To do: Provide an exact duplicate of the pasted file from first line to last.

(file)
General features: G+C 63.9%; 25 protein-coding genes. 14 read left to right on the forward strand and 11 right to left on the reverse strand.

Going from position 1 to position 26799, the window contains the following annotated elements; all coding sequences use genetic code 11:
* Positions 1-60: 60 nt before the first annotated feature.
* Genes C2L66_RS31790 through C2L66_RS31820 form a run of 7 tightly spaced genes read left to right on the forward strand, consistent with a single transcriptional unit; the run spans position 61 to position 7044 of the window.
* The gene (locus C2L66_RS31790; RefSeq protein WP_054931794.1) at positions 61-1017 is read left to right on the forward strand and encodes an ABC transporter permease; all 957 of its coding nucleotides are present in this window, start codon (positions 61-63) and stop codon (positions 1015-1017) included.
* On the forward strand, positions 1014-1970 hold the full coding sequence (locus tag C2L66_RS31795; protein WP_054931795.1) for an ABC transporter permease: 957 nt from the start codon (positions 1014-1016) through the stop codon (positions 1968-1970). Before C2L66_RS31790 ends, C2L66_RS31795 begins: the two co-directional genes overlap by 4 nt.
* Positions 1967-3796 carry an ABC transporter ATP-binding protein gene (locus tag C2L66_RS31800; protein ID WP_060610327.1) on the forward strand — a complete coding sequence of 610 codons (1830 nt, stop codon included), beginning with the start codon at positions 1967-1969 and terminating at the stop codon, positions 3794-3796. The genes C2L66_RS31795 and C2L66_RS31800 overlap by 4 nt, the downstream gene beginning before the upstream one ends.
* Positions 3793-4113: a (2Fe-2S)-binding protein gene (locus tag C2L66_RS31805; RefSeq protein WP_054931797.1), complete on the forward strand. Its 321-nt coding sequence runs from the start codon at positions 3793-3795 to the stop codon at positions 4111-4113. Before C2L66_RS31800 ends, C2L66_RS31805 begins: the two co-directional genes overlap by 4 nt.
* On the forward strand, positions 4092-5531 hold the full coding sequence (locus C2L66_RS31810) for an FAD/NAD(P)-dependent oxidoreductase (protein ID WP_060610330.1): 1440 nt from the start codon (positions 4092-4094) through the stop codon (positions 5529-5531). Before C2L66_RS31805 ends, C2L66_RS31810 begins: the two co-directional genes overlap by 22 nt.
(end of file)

General features: G+C 63.9%; 25 protein-coding genes. 14 read left to right on the forward strand and 11 right to left on the reverse strand.

Going from position 1 to position 26799, the window contains the following annotated elements; all coding sequences use genetic code 11:
* Positions 1-60: 60 nt before the first annotated feature.
* Genes C2L66_RS31790 through C2L66_RS31820 form a run of 7 tightly spaced genes read left to right on the forward strand, consistent with a single transcriptional unit; the run spans position 61 to position 7044 of the window.
* The gene (locus C2L66_RS31790; RefSeq protein WP_054931794.1) at positions 61-1017 is read left to right on the forward strand and encodes an ABC transporter permease; all 957 of its coding nucleotides are present in this window, start codon (positions 61-63) and stop codon (positions 1015-1017) included.
* On the forward strand, positions 1014-1970 hold the full coding sequence (locus tag C2L66_RS31795; protein WP_054931795.1) for an ABC transporter permease: 957 nt from the start codon (positions 1014-1016) through the stop codon (positions 1968-1970). Before C2L66_RS31790 ends, C2L66_RS31795 begins: the two co-directional genes overlap by 4 nt.
* Positions 1967-3796 carry an ABC transporter ATP-binding protein gene (locus tag C2L66_RS31800; protein ID WP_060610327.1) on the forward strand — a complete coding sequence of 610 codons (1830 nt, stop codon included), beginning with the start codon at positions 1967-1969 and terminating at the stop codon, positions 3794-3796. The genes C2L66_RS31795 and C2L66_RS31800 overlap by 4 nt, the downstream gene beginning before the upstream one ends.
* Positions 3793-4113: a (2Fe-2S)-binding protein gene (locus tag C2L66_RS31805; RefSeq protein WP_054931797.1), complete on the forward strand. Its 321-nt coding sequence runs from the start codon at positions 3793-3795 to the stop codon at positions 4111-4113. Before C2L66_RS31800 ends, C2L66_RS31805 begins: the two co-directional genes overlap by 4 nt.
* On the forward strand, positions 4092-5531 hold the full coding sequence (locus C2L66_RS31810) for an FAD/NAD(P)-dependent oxidoreductase (protein ID WP_060610330.1): 1440 nt from the start codon (positions 4092-4094) through the stop codon (positions 5529-5531). Before C2L66_RS31805 ends, C2L66_RS31810 begins: the two co-directional genes overlap by 22 nt.